MUNICH (AP) – Austrian Chancellor Sebastian Kurz, who led a coalition with an extreme right-wing party in his first term, confirmed on Friday the refusal of his German conservative colleagues to work with the far right alternative for Germany.
German politics was stirred up by the election of a business-friendly governor last week with the support of the center-right Christian Democratic Union of Chancellor Angela Merkel and the Alternative for Germany (AfD).
The regional CDU legislators opposed the preliminary appeals by the national party leader, who announced her resignation this week, and broke what is generally considered taboo in post-war German politics with regard to cooperation with extremist parties.
The new governor of the East Thuringian state resigned a few days after his election. The CDU leadership has again insisted that the party does not work directly or indirectly with the AfD.
Kurz, who ruled with Austria’s extreme right-wing Freedom Party as a junior coalition partner until a scandal over the party leader at the time overthrown the government last year, said he saw differences between the Freedom Party – a long-standing part of Austrian politics – and the upstart AfD, which is part of the has steadily developed in recent years.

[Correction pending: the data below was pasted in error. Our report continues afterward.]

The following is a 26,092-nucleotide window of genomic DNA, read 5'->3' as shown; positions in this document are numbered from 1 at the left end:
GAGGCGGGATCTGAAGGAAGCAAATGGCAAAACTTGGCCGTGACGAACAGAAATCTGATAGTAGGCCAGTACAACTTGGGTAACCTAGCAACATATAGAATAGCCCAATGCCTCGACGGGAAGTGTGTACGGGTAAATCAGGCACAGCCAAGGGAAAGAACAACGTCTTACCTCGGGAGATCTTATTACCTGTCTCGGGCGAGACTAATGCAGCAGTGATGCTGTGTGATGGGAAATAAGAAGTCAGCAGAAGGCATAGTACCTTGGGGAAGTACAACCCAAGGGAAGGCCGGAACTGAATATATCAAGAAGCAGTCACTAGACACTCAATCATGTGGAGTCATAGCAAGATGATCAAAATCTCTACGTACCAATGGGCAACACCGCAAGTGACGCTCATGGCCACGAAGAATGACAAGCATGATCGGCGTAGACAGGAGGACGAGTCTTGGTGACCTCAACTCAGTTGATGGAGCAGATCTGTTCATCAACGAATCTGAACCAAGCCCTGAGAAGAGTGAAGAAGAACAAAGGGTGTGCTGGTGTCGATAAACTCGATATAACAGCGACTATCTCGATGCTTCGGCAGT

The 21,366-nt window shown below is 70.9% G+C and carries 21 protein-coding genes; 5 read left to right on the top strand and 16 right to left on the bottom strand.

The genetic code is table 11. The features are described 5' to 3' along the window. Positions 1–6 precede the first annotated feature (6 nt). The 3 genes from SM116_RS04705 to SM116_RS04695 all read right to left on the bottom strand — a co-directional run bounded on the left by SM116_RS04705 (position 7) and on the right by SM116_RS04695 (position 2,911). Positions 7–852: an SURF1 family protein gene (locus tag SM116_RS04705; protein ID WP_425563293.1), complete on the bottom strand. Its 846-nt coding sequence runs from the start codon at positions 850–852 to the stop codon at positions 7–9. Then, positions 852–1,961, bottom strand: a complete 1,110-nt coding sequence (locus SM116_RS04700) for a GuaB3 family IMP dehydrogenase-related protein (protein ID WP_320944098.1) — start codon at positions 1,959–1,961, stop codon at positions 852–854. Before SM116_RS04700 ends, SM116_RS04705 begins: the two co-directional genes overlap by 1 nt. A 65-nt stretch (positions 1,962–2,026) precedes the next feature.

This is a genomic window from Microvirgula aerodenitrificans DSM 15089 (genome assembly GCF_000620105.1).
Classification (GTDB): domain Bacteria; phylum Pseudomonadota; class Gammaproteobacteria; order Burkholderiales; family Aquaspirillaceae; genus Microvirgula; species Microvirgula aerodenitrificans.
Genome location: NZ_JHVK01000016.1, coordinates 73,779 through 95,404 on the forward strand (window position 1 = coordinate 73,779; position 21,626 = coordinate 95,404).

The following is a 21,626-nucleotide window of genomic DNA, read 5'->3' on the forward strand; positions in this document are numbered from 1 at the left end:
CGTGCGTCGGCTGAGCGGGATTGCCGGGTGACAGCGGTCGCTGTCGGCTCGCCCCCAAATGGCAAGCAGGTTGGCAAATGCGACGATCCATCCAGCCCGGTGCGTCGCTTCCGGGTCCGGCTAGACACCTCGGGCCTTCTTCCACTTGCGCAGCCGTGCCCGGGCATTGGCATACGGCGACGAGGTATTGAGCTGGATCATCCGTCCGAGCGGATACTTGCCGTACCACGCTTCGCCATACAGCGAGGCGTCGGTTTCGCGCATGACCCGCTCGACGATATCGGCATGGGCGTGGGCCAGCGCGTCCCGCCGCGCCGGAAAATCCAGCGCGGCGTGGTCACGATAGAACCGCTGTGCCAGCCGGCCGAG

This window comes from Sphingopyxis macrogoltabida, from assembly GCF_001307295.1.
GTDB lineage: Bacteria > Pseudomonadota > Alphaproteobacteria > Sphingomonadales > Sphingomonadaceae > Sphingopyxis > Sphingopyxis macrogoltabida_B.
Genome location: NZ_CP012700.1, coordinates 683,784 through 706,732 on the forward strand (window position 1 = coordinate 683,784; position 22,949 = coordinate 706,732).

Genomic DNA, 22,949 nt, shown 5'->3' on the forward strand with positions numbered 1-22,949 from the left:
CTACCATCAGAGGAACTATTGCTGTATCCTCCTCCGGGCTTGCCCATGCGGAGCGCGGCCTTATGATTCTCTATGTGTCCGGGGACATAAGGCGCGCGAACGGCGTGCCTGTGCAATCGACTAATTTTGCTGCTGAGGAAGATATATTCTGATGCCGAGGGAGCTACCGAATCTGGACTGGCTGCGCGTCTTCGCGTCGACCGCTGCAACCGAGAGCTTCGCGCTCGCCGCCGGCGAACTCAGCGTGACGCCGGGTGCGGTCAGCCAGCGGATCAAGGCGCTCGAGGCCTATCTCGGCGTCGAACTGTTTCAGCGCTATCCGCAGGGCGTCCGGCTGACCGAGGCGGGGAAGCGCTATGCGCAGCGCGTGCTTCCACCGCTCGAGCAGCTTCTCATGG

“I think it makes sense that the party (CDU) made a clear decision that there should be no cooperation with the AfD,” said Kurz at the Munich Security Conference.
Briefly returned to power in January after a seven-month absence, this time at the head of a strikingly different coalition with the Greens’ environmentalists. He suggested that a similar combination could come together after the next German election next year.